Gemma Chinese whispers can be a dangerous game, especially if you have profound learning difficulties. I was in a senior class the other day, talking about one of the children to a new member of staff, and involving the child, Sidhra, in the conversation (we try not to talk about the children in front of them).
"Oh she loves singing, don't you, Sidhra?" I said blithely.
"And is your favourite song still `Old MacDonald'?" I looked at Sidhra for confirmation; a smile or a widening of the eyes, which usually means assent. Instead, Sidhra looked to the floor, expressionless. So "Old MacDonald" wasn't a favourite any more. I wondered how long it had been since she'd gone off it. Perhaps she hated it now, the way I hate Kate Bush's "Wuthering Heights", although it was a favourite of mine for a year or more. I could see how it had happened. I imagined Sidhra as a five-year-old in nursery, sitting in the circle at singing time and clapping and smiling to "Old MacDonald". When she went up to infants the next year, I pictured her teacher wanting some information from the nursery team and asking what made her happy. "Oh Sidhra loves `Old MacDonald'," she'd have been told. "Sing that to her and she'll always cheer up."
And so the myth grew as she moved up through school. In juniors: "Children, we're doing a topic on animals. You should be happy, Sidhra, we'll be singing `Old MacDonald' all the time!" In seniors: "Let's decorate our folders. Jen, apparently Sidhra really likes `Old MacDonald'. Can you help her cut out some farm pictures to decorate her folder with?"
Poor Sidhra may have been seething inside, and screaming: "No, no, no!"
Even in those wonderful whole-school singing sessions, when guitars are played, shakers and bells handed around, and the old favourites are sung from "If You're Happy and You Know It" to "Do Your Ears Hang Low?", someone would always say: "And now a favourite of Sidhra." It was a school myth that had grown up and we hadn't bothered to check if it was true. I spoke to Sidhra's teacher later about how she expresses like and dislike, and asked her to work with Sid on different types of music and songs to ascertain which she likes best.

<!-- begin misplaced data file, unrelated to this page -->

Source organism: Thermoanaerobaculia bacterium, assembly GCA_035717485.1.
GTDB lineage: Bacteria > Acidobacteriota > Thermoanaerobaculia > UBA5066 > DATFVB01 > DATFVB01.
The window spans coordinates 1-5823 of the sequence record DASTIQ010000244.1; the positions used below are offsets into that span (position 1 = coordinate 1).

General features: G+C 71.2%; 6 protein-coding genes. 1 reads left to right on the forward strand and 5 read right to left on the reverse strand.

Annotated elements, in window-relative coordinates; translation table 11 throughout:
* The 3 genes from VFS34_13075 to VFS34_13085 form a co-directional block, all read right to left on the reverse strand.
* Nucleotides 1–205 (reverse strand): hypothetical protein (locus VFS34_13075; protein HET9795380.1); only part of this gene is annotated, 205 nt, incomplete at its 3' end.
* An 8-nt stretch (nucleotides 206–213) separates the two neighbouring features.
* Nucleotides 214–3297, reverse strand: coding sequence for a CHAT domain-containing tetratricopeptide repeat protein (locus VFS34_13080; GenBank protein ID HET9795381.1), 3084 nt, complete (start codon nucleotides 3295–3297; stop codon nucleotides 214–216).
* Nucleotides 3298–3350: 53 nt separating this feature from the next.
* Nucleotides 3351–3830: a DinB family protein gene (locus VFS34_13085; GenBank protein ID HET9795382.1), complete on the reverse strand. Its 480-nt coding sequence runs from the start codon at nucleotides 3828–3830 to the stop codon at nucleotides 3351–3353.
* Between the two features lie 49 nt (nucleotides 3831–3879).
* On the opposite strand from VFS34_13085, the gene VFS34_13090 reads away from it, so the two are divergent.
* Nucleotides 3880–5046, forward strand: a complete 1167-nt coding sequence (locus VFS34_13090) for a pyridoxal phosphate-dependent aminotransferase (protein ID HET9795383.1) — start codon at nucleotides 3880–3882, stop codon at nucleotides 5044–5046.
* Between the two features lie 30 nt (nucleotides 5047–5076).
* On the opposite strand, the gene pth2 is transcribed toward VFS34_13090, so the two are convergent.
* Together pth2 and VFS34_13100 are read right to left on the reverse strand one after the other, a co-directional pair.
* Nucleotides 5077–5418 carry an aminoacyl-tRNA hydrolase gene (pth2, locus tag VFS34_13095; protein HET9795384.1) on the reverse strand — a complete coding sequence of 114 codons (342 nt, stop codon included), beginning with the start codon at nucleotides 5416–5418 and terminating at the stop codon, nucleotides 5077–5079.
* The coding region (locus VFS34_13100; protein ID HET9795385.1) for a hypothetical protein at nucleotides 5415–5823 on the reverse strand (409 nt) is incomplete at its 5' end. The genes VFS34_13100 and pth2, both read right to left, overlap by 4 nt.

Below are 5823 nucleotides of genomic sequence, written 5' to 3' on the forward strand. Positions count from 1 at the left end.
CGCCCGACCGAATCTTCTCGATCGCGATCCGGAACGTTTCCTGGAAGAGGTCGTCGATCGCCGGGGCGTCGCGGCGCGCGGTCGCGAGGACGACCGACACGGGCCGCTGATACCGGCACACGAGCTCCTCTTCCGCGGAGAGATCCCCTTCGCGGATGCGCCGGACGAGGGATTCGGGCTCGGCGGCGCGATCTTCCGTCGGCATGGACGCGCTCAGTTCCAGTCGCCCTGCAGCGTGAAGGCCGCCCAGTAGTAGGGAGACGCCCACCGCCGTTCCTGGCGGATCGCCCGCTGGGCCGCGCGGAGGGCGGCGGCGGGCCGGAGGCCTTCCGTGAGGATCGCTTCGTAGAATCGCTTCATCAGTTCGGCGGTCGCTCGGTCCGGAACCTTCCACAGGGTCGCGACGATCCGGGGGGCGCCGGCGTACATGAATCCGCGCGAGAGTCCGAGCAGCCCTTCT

It's not just through the spoken word that messages can become corrupted.
Thanks to predictive text on my mobile, when I sent a message to my best friend Rachel to tell her, "Rache, met a neat chap today - Ian!", she received "Rabid, net a meat bias today - Ham!", which is why she now thinks I'm a spy and refuses to talk to me. And the spellchecker can be a curse as well as a blessing. A curse because I sent out letters to all of our parents referring to their children as having severe leaning difficulties, which wasn't picked up. And a blessing because when I sent my grumpy Auntie Flo, who was feeling a bit fed up, a recipe for lychees in syrup, the spellchecker helpfully translated it as leeches in syrup. It made Auntie Flo laugh all day. So much for technology.
I was taking a group of parents for a sign language taster session last week. They were very keen, copying my signs for "drink", "more", "biscuit", "toilet" and other essentials. I looked down at my notes, and must have been scratching my nose because as I looked up 30 parents were earnestly scratching their noses, although what they thought the sign was for, I don't know. It just goes to show, you have to be precise with language of all sorts or it will get you into trouble.
It was my birthday last week and I opened a present from my oldest, dearest friend. The Whole Story, a compilation of Kate Bush's hits. "I remembered how much you like her," she said. "Great!" I said enthusiastically, "I love it!" And so the myth goes on.
Maria Corby is deputy head of a special school for pupils with severe and multiple learning difficulties. She writes under a pseudonym